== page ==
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164
Convolution Kernels on Discrete Structures
, 1999
"... We introduce a new method of constructing kernels on sets whose elements are discrete structures like strings, trees and graphs. The method can be applied iteratively to build a kernel on an infinite set from kernels involving generators of the set. The family of kernels generated generalizes the fa ..."
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Cited by 506 (0 self)
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We introduce a new method of constructing kernels on sets whose elements are discrete structures like strings, trees and graphs. The method can be applied iteratively to build a kernel on an infinite set from kernels involving generators of the set. The family of kernels generated generalizes the family of radial basis kernels. It can also be used to define kernels in the form of joint Gibbs probability distributions. Kernels can be built from hidden Markov random elds, generalized regular expressions, pairHMMs, or ANOVA decompositions. Uses of the method lead to open problems involving the theory of infinitely divisible positive definite functions. Fundamentals of this theory and the theory of reproducing kernel Hilbert spaces are reviewed and applied in establishing the validity of the method.
In defense of onevsall classification
 Journal of Machine Learning Research
, 2004
"... Editor: John ShaweTaylor We consider the problem of multiclass classification. Our main thesis is that a simple “onevsall ” scheme is as accurate as any other approach, assuming that the underlying binary classifiers are welltuned regularized classifiers such as support vector machines. This the ..."
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Cited by 318 (0 self)
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Editor: John ShaweTaylor We consider the problem of multiclass classification. Our main thesis is that a simple “onevsall ” scheme is as accurate as any other approach, assuming that the underlying binary classifiers are welltuned regularized classifiers such as support vector machines. This thesis is interesting in that it disagrees with a large body of recent published work on multiclass classification. We support our position by means of a critical review of the existing literature, a substantial collection of carefully controlled experimental work, and theoretical arguments.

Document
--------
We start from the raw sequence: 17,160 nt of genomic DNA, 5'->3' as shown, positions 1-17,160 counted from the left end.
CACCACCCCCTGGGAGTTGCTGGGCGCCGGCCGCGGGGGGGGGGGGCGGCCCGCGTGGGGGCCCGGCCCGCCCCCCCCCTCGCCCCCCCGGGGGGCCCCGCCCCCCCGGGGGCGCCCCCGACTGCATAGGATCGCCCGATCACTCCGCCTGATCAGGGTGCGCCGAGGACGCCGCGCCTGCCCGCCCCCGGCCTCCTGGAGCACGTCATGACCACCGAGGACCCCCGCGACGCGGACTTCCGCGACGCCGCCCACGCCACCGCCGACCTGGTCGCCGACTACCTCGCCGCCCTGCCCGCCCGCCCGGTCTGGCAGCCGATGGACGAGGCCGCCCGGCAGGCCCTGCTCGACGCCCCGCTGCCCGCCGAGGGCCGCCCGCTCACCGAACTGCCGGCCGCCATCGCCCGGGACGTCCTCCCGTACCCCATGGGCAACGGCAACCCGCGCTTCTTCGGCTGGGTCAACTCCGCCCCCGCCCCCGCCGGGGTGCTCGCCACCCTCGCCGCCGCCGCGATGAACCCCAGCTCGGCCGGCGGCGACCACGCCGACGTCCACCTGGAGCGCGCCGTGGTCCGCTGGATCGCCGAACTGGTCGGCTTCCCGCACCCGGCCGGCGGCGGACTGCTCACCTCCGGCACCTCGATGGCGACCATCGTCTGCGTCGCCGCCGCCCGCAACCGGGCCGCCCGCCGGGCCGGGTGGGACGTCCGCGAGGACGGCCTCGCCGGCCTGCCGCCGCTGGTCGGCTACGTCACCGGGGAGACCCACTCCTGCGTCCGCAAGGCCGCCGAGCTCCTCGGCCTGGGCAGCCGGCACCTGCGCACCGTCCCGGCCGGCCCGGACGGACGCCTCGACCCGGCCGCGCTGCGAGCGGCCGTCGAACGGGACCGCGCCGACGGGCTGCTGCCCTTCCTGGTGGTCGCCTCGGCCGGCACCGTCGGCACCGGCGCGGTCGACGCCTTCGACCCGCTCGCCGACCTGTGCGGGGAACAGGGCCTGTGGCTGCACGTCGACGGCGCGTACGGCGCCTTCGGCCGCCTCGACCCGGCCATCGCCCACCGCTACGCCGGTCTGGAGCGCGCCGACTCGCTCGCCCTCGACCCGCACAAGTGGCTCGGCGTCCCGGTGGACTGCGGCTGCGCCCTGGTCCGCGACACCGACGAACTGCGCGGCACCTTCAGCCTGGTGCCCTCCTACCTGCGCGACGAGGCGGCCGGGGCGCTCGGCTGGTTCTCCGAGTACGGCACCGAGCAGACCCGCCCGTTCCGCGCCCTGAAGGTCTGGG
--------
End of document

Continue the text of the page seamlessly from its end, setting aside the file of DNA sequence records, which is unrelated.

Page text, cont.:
Kernel partial least squares regression in reproducing kernel Hilbert space
 JOURNAL OF MACHINE LEARNING RESEARCH
, 2001
"... A family of regularized least squares regression models in a Reproducing Kernel Hilbert Space is extended by the kernel partial least squares (PLS) regression model. Similar to principal components regression (PCR), PLS is a method based on the projection of input (explanatory) variables to the late ..."
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Cited by 154 (10 self)
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A family of regularized least squares regression models in a Reproducing Kernel Hilbert Space is extended by the kernel partial least squares (PLS) regression model. Similar to principal components regression (PCR), PLS is a method based on the projection of input (explanatory) variables to the latent variables (components). However, in contrast to PCR, PLS creates the components by modeling the relationship between input and output variables while maintaining most of the information in the input variables. PLS is useful in situations where the number of explanatory variables exceeds the number of observations and/or a high level of multicollinearity among those variables is assumed. Motivated by this fact we will provide a kernel PLS algorithm for construction of nonlinear regression models in possibly highdimensional feature spaces. We give the theoretical description of the kernel PLS algorithm and we experimentally compare the algorithm with the existing kernel PCR and kernel ridge regression techniques. We will demonstrate that on the data sets employed kernel PLS achieves the same results as kernel PCR but uses significantly fewer, qualitatively different components.
Overview and recent advances in partial least squares
 in ‘Subspace, Latent Structure and Feature Selection Techniques’, Lecture Notes in Computer Science
, 2006
"... Partial Least Squares (PLS) is a wide class of methods for modeling relations between sets of observed variables by means of latent variables. It comprises of regression and classification tasks as well as dimension reduction techniques and modeling tools. The underlying assumption of all PLS method ..."
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Cited by 130 (4 self)